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New world. Remember to secure your toys and connected objects

A Ring brand camera (illustration). (GLENN CHAPMAN / AFP)

Recently in the United States, a video camera installed in a children's room was attacked by a hacker. The camera, from the American brand Ring (Amazon), was installed in the bedroom of an 8-year-old girl. The pirate who took control could see the girl and even speak to him … He thought it funny to pretend to be Santa Claus.

In the present case, the fault seems to be attributable to the family, which obviously had not activated all the necessary security. In particular, she would have used a weak password. Regularly, especially at Christmas, the question of the security of connected objects arises. Some toys have a Wi-Fi or Bluetooth connection and sometimes a microphone and a camera, which represents a potential risk of intrusion or data leakage.

The National Data Protection Commission (CNIL) takes stock of this issue. She has just posted a short video to remind people of the risks and the safety instructions.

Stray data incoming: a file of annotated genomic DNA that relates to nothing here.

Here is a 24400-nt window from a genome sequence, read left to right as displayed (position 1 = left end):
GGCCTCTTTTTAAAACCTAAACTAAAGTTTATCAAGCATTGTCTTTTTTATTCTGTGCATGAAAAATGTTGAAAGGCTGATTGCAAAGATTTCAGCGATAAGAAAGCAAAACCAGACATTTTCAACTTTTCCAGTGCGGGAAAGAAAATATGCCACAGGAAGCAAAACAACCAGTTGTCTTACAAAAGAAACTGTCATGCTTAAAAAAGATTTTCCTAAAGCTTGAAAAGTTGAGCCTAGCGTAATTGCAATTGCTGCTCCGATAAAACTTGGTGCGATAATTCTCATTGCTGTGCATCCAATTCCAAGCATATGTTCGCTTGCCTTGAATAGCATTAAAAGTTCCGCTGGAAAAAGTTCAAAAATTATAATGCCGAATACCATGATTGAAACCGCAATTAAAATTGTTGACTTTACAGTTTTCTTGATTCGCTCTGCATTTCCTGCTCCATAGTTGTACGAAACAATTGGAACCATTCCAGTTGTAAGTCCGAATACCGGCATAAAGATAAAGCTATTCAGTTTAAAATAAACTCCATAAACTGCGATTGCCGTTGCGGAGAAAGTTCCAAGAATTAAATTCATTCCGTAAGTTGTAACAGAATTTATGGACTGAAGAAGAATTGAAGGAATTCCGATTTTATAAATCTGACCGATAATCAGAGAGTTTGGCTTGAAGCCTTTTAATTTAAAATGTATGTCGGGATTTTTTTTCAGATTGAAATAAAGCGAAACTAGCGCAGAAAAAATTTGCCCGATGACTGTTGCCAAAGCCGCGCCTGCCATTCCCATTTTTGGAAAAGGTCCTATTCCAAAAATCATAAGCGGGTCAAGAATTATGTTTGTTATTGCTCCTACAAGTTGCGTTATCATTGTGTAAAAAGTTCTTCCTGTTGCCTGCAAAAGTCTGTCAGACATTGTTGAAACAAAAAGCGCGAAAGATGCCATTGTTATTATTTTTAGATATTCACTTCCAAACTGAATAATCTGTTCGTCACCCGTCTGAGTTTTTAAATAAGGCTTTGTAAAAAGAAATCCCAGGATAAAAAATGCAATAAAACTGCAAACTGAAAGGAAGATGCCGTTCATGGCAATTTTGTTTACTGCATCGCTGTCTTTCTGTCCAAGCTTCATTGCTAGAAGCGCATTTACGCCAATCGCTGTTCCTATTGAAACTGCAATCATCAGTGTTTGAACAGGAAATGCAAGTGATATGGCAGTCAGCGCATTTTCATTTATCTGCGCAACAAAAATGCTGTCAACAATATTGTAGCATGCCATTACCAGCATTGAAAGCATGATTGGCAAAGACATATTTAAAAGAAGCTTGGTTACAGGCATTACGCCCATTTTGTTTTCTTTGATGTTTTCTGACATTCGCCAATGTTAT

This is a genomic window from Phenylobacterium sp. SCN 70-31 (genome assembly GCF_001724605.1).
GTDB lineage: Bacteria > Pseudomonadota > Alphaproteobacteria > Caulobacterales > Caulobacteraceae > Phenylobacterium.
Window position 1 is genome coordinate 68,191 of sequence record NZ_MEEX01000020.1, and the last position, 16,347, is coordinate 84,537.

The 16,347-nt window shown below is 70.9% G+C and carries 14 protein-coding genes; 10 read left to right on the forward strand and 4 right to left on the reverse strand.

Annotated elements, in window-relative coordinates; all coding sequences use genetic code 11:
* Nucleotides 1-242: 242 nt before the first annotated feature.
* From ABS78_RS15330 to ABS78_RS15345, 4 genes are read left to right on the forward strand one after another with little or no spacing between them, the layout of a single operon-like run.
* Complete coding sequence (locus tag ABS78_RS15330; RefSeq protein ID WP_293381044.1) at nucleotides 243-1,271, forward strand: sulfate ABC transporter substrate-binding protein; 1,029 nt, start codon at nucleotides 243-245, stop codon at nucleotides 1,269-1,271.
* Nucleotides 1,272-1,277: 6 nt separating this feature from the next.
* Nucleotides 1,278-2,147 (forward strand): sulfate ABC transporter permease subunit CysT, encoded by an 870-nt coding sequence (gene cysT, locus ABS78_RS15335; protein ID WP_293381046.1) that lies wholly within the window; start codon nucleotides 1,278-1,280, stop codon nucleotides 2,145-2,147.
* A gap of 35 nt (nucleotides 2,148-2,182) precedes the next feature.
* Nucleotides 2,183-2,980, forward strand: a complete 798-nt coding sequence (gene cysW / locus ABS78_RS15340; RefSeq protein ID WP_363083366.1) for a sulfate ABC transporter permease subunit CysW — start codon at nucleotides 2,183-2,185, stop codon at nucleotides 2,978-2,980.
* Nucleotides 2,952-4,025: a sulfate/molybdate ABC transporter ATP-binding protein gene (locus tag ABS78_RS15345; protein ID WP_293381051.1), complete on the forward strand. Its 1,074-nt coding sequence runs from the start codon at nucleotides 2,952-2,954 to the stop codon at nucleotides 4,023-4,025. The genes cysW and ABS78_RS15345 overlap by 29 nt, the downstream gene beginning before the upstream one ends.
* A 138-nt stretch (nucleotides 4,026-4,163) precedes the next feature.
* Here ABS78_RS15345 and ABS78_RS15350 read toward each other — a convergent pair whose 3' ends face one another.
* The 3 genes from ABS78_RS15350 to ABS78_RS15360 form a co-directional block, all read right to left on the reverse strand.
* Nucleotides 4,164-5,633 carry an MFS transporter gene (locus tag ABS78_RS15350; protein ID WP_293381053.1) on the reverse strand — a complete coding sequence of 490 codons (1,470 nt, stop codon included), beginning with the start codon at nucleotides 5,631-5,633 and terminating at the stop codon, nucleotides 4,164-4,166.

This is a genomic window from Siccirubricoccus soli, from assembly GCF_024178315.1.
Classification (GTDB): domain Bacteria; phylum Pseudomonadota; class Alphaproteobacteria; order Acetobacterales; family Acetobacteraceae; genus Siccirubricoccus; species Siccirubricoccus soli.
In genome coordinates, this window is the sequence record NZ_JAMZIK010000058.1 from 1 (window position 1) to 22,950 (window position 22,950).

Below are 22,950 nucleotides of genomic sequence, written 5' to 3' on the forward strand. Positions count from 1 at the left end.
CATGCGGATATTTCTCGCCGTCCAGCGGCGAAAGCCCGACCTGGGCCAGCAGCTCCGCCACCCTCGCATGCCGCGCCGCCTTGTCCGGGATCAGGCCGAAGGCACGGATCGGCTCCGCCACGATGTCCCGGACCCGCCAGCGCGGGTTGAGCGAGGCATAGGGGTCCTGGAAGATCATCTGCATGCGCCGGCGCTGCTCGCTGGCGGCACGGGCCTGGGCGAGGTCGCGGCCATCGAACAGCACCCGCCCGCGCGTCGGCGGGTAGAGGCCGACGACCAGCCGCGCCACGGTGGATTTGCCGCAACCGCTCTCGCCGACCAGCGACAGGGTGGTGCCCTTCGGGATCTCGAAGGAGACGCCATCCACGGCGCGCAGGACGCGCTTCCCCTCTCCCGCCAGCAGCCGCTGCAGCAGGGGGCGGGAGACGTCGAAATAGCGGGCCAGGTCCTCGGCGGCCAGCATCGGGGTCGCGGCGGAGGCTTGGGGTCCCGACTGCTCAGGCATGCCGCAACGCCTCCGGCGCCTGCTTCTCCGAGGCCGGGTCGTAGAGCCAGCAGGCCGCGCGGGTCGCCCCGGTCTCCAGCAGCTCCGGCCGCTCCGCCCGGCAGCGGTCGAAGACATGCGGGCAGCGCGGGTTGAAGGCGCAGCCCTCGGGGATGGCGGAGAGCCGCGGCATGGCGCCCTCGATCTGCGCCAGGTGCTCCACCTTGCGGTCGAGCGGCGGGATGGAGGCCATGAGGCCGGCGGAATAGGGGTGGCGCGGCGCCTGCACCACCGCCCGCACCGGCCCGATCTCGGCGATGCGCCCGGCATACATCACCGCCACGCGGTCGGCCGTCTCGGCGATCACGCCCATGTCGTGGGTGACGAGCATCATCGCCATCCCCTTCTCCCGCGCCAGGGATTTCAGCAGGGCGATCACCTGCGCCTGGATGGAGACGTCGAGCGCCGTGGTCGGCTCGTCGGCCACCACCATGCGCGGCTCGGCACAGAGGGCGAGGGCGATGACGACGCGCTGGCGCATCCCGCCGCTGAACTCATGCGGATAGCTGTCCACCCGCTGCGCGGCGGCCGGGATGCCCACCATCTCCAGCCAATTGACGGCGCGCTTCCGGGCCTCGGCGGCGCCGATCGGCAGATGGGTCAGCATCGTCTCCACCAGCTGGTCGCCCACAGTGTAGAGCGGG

There are more and more connected objects at home (cameras, thermometers, thermostats, bulbs, voice assistants but also now locks, doors, windows, etc.). Very practical products but which require special attention.

The main security instructions to respect: use a strong password (minimum eight characters, numbers and letters), do not use the same password everywhere (especially messaging), and activate two-factor authentication (security by sending of SMS).

You don't have to buy anything either. Some products from unknown brands, very cheap, ordered directly from China via the Internet, often have far too low safety standards. Some are not even approved for Europe when they do not have false CE certificates.

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